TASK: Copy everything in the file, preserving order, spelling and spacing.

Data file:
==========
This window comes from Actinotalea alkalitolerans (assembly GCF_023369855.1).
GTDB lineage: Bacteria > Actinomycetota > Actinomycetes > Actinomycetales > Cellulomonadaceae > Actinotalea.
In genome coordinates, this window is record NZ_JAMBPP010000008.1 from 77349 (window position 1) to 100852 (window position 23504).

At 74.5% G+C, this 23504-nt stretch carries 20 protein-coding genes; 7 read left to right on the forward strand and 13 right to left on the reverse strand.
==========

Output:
This window comes from Actinotalea alkalitolerans (assembly GCF_023369855.1).
GTDB lineage: Bacteria > Actinomycetota > Actinomycetes > Actinomycetales > Cellulomonadaceae > Actinotalea.
In genome coordinates, this window is record NZ_JAMBPP010000008.1 from 77349 (window position 1) to 100852 (window position 23504).

At 74.5% G+C, this 23504-nt stretch carries 20 protein-coding genes; 7 read left to right on the forward strand and 13 right to left on the reverse strand.